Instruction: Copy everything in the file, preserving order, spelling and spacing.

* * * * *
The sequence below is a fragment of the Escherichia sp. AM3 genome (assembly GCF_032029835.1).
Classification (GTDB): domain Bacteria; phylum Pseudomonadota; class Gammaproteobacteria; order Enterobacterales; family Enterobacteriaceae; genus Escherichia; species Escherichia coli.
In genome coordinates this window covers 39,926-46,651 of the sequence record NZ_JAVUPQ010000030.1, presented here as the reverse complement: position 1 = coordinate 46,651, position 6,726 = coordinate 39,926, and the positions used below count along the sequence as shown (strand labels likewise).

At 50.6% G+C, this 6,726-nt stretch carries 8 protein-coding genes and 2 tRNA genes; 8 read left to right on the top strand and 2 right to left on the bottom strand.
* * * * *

The sequence below is a fragment of the Escherichia sp. AM3 genome (assembly GCF_032029835.1).
Classification (GTDB): domain Bacteria; phylum Pseudomonadota; class Gammaproteobacteria; order Enterobacterales; family Enterobacteriaceae; genus Escherichia; species Escherichia coli.
In genome coordinates this window covers 39,926-46,651 of the sequence record NZ_JAVUPQ010000030.1, presented here as the reverse complement: position 1 = coordinate 46,651, position 6,726 = coordinate 39,926, and the positions used below count along the sequence as shown (strand labels likewise).

At 50.6% G+C, this 6,726-nt stretch carries 8 protein-coding genes and 2 tRNA genes; 8 read left to right on the top strand and 2 right to left on the bottom strand.